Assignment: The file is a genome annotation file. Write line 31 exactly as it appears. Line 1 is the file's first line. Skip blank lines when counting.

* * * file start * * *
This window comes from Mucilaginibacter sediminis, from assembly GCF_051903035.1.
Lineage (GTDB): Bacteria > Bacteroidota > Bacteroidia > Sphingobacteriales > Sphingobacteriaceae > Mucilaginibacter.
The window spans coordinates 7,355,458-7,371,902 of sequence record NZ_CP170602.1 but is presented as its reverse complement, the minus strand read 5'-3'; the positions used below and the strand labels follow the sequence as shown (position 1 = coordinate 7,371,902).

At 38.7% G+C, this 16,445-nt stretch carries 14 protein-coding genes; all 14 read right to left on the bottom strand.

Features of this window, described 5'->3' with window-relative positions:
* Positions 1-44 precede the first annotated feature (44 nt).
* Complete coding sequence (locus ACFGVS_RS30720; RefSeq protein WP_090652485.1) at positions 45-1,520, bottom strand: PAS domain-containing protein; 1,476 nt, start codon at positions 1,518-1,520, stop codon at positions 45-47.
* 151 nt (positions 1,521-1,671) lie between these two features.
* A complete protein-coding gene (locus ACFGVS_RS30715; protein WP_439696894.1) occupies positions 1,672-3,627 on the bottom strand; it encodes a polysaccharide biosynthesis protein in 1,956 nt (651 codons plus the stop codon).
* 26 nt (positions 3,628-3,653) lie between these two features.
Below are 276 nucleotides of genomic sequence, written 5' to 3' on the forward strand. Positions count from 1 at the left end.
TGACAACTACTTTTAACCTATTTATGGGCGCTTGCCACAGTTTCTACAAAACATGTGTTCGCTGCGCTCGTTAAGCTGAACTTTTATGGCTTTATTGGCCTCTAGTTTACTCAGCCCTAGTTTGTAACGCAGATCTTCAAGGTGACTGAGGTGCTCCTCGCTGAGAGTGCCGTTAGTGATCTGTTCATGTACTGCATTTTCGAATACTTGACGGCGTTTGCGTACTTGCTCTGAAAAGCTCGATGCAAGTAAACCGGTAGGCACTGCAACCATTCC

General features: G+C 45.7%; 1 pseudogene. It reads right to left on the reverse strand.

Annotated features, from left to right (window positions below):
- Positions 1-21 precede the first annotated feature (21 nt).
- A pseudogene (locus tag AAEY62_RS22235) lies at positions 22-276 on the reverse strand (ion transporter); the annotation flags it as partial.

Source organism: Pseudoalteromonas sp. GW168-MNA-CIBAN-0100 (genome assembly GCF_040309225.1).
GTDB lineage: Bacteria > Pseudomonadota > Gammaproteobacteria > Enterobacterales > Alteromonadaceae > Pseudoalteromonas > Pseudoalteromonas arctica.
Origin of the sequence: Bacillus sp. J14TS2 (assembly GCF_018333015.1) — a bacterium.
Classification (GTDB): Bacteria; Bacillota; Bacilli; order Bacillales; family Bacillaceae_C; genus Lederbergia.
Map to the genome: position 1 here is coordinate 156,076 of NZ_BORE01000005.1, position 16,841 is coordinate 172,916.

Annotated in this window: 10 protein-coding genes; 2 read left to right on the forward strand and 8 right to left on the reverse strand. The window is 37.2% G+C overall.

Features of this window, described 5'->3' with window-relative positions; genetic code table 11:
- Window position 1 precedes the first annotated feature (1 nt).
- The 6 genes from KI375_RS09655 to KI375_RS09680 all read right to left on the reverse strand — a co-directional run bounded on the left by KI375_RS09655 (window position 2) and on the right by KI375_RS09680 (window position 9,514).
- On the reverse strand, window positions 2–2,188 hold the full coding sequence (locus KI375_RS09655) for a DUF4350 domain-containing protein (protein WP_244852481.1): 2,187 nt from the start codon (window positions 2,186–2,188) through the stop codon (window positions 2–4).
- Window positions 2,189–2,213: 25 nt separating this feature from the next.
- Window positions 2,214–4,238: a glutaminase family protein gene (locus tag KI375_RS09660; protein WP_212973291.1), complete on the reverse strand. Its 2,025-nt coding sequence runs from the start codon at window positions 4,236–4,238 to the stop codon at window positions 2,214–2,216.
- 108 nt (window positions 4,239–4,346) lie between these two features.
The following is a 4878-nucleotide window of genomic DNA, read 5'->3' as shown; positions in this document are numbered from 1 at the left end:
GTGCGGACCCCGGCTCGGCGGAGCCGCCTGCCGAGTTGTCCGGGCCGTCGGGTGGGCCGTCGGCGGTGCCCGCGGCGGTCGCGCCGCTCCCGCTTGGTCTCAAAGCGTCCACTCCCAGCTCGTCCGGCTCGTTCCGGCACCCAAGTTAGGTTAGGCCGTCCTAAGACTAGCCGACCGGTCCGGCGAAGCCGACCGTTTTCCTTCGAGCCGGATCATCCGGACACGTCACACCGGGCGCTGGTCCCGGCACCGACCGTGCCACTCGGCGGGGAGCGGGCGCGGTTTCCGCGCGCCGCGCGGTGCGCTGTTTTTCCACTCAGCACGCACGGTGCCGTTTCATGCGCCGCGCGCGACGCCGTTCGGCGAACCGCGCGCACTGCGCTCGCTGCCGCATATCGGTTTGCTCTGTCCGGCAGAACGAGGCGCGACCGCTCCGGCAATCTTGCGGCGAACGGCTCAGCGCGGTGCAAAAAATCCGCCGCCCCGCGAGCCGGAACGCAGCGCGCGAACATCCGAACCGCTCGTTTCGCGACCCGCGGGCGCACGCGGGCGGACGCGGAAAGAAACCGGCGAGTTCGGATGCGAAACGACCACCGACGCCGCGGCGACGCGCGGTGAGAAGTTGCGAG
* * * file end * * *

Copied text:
GTGCGGACCCCGGCTCGGCGGAGCCGCCTGCCGAGTTGTCCGGGCCGTCGGGTGGGCCGTCGGCGGTGCCCGCGGCGGTCGCGCCGCTCCCGCTTGGTCTCAAAGCGTCCACTCCCAGCTCGTCCGGCTCGTTCCGGCACCCAAGTTAGGTTAGGCCGTCCTAAGACTAGCCGACCGGTCCGGCGAAGCCGACCGTTTTCCTTCGAGCCGGATCATCCGGACACGTCACACCGGGCGCTGGTCCCGGCACCGACCGTGCCACTCGGCGGGGAGCGGGCGCGGTTTCCGCGCGCCGCGCGGTGCGCTGTTTTTCCACTCAGCACGCACGGTGCCGTTTCATGCGCCGCGCGCGACGCCGTTCGGCGAACCGCGCGCACTGCGCTCGCTGCCGCATATCGGTTTGCTCTGTCCGGCAGAACGAGGCGCGACCGCTCCGGCAATCTTGCGGCGAACGGCTCAGCGCGGTGCAAAAAATCCGCCGCCCCGCGAGCCGGAACGCAGCGCGCGAACATCCGAACCGCTCGTTTCGCGACCCGCGGGCGCACGCGGGCGGACGCGGAAAGAAACCGGCGAGTTCGGATGCGAAACGACCACCGACGCCGCGGCGACGCGCGGTGAGAAGTTGCGAG